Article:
In the event of a catastrophic market meltdown or a plain-old company collapse, Wall Street titans say they are prepared and won’t need to turn to taxpayers for help.
On Thursday, the Federal Reserve and the Federal Deposit Insurance Corp. released portions of the so-called “living wills” of the country’s 11 largest banks, including Bank of America and JPMorgan Chase.
Each bank offered a blueprint to wind down its operations in times of crisis without unraveling the rest of the economy. The plans are an updated version of the wills the banks submitted in 2012 after regulators requested more details on strategies for dissolving trading businesses and managing liquidity.
In its living will, Bank of America said it could “quickly obtain cash” for its securities in stressed market conditions through “repurchase agreements or outright sales.” The bank maintains excess liquidity through its securities and cash, which totaled $342 billion at the end of June, according to its plan.
Citigroup, meanwhile, said it has about $389 billion in high-quality liquid assets that could offset potential declines in liquidity that may occur under stress. The firm said it would sell or liquidate its broker-dealer business in one worst-case scenario.
A critical component to these plans is the amount of capital — cash, investor equity and other assets — banks have on hand to absorb losses on their loans and other investments.
JPMorgan said it had $147 billion of regulatory capital as of the second quarter to fend off an economic crisis. The nation’s largest bank also has about $278 billion in securities that can be quickly converted into cash and other sources of liquidity that should enable it to “endure severe stress events and absorb substantial losses without failing,” according to its will.
If JPMorgan could not restructure the debt and equity of its subsidiaries, it would “resolve its business lines, material legal entities and other assets through divestiture” or enter into an orderly liquidation.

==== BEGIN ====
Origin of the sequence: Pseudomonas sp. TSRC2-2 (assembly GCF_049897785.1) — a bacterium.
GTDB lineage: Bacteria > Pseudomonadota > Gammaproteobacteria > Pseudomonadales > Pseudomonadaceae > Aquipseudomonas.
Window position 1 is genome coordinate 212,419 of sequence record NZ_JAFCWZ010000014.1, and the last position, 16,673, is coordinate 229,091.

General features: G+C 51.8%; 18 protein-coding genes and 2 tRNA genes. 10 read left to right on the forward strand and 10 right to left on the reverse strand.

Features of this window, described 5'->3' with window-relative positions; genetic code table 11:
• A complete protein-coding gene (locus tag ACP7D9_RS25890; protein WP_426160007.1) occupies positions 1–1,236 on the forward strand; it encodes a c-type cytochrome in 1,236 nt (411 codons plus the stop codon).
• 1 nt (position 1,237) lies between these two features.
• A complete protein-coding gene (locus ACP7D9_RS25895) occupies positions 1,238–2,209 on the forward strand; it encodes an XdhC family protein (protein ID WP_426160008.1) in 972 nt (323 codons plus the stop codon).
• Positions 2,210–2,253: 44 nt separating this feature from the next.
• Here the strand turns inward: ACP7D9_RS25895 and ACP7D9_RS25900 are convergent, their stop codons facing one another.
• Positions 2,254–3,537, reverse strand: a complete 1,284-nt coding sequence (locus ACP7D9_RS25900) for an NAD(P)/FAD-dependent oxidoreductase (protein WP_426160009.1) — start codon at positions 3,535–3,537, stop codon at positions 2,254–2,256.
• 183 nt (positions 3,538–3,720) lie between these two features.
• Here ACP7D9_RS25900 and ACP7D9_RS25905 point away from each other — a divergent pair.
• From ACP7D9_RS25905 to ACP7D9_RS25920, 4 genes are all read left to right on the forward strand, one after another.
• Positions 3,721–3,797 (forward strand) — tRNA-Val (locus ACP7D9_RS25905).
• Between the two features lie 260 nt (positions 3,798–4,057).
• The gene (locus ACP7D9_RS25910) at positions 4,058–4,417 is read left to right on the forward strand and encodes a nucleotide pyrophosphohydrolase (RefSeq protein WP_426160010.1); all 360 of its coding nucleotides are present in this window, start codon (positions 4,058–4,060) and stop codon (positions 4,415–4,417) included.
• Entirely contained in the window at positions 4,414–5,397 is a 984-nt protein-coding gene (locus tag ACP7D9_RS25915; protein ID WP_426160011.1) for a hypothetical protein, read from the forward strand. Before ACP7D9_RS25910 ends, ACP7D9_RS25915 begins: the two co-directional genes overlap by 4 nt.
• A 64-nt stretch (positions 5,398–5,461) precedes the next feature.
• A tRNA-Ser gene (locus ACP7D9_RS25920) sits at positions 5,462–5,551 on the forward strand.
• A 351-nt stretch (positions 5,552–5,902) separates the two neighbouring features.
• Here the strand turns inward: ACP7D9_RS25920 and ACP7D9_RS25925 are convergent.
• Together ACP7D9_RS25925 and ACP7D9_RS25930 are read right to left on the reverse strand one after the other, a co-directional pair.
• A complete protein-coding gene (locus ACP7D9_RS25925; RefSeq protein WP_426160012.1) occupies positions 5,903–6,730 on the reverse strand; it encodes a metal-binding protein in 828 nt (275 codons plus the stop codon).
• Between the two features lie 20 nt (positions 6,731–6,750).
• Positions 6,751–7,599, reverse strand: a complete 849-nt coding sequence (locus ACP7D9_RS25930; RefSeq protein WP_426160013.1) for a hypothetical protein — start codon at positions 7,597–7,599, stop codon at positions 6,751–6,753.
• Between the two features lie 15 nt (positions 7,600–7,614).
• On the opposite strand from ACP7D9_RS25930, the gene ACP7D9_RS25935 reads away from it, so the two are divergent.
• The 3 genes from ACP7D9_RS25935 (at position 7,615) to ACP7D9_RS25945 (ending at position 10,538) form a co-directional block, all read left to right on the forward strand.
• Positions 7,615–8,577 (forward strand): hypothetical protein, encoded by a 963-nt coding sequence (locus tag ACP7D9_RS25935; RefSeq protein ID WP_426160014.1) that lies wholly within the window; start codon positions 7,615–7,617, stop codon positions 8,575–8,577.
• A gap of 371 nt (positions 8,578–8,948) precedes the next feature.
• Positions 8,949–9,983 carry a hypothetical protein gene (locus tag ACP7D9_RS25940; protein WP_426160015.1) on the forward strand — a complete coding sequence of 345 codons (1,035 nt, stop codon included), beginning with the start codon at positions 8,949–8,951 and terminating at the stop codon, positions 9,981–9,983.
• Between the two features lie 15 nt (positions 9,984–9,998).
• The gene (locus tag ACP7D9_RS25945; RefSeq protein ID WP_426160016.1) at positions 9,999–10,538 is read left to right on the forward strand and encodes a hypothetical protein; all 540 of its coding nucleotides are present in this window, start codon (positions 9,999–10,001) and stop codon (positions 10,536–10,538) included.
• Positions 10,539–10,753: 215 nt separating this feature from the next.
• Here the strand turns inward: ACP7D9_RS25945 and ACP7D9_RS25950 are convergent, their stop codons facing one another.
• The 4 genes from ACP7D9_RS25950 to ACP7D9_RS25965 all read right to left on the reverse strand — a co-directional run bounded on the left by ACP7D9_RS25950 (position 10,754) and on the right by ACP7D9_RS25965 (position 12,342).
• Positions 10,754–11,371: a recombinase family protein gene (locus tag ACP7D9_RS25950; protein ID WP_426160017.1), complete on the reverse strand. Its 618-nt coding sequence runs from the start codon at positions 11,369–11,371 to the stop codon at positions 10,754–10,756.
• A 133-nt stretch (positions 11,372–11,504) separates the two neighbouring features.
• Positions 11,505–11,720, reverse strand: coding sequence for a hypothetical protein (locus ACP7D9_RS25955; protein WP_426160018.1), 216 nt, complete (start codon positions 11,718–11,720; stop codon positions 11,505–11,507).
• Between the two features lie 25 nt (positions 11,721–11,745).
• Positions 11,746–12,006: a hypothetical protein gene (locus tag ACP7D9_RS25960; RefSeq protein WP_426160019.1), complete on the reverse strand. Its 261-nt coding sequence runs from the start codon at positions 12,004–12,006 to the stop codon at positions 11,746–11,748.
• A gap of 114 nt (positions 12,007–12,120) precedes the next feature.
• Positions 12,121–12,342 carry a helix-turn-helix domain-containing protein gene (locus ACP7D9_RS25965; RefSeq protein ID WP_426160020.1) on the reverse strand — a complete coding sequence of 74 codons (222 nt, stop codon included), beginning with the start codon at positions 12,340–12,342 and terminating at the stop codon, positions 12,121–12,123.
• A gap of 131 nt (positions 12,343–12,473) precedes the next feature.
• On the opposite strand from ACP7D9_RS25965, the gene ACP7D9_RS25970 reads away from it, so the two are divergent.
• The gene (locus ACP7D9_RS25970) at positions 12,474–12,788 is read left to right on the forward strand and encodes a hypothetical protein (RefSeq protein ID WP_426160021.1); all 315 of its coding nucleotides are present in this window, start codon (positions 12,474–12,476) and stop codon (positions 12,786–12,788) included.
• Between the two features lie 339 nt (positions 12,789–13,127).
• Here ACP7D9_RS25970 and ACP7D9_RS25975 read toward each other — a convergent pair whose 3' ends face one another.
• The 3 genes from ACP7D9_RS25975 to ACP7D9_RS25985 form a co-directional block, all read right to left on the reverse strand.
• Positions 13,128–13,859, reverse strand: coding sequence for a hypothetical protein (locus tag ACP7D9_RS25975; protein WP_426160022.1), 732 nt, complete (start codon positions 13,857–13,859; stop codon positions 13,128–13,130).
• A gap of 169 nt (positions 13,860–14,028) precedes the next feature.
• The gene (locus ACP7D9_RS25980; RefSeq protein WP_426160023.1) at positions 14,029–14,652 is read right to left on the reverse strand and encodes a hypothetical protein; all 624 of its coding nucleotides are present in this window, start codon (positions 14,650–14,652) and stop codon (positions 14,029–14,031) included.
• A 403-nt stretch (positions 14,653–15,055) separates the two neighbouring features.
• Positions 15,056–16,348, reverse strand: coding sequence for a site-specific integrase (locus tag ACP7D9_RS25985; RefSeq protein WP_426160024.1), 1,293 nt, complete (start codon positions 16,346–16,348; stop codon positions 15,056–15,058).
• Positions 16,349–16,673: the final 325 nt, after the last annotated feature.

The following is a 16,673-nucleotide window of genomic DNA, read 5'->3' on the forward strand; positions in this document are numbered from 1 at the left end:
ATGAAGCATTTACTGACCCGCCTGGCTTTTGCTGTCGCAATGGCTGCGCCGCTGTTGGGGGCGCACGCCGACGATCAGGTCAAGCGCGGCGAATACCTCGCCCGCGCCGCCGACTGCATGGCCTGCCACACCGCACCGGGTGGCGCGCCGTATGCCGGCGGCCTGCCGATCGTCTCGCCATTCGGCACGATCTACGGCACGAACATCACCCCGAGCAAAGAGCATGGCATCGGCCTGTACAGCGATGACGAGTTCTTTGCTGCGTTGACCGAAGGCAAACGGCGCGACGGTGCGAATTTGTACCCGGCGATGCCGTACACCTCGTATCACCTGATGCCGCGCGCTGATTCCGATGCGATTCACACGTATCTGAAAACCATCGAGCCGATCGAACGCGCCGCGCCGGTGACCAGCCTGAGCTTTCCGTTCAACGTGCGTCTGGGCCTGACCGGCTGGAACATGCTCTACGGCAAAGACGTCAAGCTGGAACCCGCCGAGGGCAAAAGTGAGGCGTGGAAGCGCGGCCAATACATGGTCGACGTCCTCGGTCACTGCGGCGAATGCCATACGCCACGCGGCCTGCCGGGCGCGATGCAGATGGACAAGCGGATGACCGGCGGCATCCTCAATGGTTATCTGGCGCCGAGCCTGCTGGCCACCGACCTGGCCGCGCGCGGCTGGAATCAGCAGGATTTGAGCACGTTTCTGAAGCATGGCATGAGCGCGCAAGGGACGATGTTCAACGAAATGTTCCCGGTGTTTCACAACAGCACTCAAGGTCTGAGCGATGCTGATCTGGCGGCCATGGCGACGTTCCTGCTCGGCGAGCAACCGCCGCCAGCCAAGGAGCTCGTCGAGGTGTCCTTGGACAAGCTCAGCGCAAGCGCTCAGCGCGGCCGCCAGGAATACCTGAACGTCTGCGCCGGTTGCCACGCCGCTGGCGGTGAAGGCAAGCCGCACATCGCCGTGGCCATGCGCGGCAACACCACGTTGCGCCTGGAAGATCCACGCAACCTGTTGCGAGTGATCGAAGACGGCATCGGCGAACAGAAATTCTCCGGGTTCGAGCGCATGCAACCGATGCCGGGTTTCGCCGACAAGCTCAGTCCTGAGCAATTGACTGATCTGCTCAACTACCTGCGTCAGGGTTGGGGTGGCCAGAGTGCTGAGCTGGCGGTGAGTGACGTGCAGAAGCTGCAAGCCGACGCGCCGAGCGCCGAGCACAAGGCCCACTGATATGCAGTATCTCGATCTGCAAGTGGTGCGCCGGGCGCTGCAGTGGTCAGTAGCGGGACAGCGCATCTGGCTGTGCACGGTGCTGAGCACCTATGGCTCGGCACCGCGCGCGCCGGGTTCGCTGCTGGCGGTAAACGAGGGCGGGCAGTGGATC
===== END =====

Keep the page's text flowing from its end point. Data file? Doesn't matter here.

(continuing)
The plans were released on the fifth anniversary of the Troubled Assets Relief Program (TARP), the government’s $700 billion effort to stabilize the financial sector. Living wills are an outgrowth of that bailout — an assurance that taxpayers will not have to foot the bill if banks suffer serious financial distress or failure.
“We’re talking about putting ambulances by the roadside rather than reducing the speed limit,” said Anat Admati, a Stanford University professor who calls for tougher capital regulation in “The Bankers’ New Clothes.” “We have to do more prevention, less liabilities on the balance, more shareholder equity.”
The plans don’t guarantee that the government won’t step in to rescue a large bank facing impending doom. But those institutions have a plan just in case.
“It’s forcing management and the boards to actually think a little more clearly about the organizational structure,” said Mark Calabria, head of financial institution studies at the Cato Institute. “Having a plan will help the companies and the regulators better understand what they’re looking at.”
The first line of defense if any of these banks failed would be the FDIC, which was granted broad power by the Dodd-Frank financial reform law to take over and unwind the operations of big institutions. The bank blueprints are meant, in part, to serve as a guide for the regulator.